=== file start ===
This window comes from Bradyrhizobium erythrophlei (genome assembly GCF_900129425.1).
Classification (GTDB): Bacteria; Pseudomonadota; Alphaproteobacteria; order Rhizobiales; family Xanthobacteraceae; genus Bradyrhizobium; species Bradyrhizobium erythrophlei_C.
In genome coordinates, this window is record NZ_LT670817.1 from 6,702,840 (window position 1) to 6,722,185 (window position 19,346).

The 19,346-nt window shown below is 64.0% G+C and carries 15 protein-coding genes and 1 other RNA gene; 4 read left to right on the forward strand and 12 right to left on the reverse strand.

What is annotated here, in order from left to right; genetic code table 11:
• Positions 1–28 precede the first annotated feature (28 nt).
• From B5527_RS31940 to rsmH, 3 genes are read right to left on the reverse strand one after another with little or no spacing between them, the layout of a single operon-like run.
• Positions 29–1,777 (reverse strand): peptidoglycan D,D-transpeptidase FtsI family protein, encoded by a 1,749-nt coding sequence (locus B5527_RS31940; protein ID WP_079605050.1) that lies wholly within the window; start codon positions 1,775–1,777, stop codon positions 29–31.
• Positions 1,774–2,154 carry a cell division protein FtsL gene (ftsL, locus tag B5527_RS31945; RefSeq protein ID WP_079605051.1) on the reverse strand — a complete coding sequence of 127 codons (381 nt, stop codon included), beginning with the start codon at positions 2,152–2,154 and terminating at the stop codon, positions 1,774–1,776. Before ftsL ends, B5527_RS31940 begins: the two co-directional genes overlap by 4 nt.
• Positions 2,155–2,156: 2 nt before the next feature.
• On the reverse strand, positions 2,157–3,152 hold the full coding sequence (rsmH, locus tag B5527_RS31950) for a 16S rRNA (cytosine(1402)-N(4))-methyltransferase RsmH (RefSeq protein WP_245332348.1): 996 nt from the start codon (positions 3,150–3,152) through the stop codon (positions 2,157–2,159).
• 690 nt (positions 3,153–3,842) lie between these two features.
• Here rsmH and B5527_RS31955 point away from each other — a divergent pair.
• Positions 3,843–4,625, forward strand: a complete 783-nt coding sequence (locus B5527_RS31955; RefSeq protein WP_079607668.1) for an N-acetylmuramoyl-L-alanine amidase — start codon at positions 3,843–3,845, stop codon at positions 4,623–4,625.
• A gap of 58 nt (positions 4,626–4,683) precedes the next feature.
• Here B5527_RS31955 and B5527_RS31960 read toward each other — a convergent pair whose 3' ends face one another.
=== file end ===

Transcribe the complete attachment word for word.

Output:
This window comes from Bradyrhizobium erythrophlei (genome assembly GCF_900129425.1).
Classification (GTDB): Bacteria; Pseudomonadota; Alphaproteobacteria; order Rhizobiales; family Xanthobacteraceae; genus Bradyrhizobium; species Bradyrhizobium erythrophlei_C.
In genome coordinates, this window is record NZ_LT670817.1 from 6,702,840 (window position 1) to 6,722,185 (window position 19,346).

The 19,346-nt window shown below is 64.0% G+C and carries 15 protein-coding genes and 1 other RNA gene; 4 read left to right on the forward strand and 12 right to left on the reverse strand.

What is annotated here, in order from left to right; genetic code table 11:
• Positions 1–28 precede the first annotated feature (28 nt).
• From B5527_RS31940 to rsmH, 3 genes are read right to left on the reverse strand one after another with little or no spacing between them, the layout of a single operon-like run.
• Positions 29–1,777 (reverse strand): peptidoglycan D,D-transpeptidase FtsI family protein, encoded by a 1,749-nt coding sequence (locus B5527_RS31940; protein ID WP_079605050.1) that lies wholly within the window; start codon positions 1,775–1,777, stop codon positions 29–31.
• Positions 1,774–2,154 carry a cell division protein FtsL gene (ftsL, locus tag B5527_RS31945; RefSeq protein ID WP_079605051.1) on the reverse strand — a complete coding sequence of 127 codons (381 nt, stop codon included), beginning with the start codon at positions 2,152–2,154 and terminating at the stop codon, positions 1,774–1,776. Before ftsL ends, B5527_RS31940 begins: the two co-directional genes overlap by 4 nt.
• Positions 2,155–2,156: 2 nt before the next feature.
• On the reverse strand, positions 2,157–3,152 hold the full coding sequence (rsmH, locus tag B5527_RS31950) for a 16S rRNA (cytosine(1402)-N(4))-methyltransferase RsmH (RefSeq protein WP_245332348.1): 996 nt from the start codon (positions 3,150–3,152) through the stop codon (positions 2,157–2,159).
• 690 nt (positions 3,153–3,842) lie between these two features.
• Here rsmH and B5527_RS31955 point away from each other — a divergent pair.
• Positions 3,843–4,625, forward strand: a complete 783-nt coding sequence (locus B5527_RS31955; RefSeq protein WP_079607668.1) for an N-acetylmuramoyl-L-alanine amidase — start codon at positions 3,843–3,845, stop codon at positions 4,623–4,625.
• A gap of 58 nt (positions 4,626–4,683) precedes the next feature.
• Here B5527_RS31955 and B5527_RS31960 read toward each other — a convergent pair whose 3' ends face one another.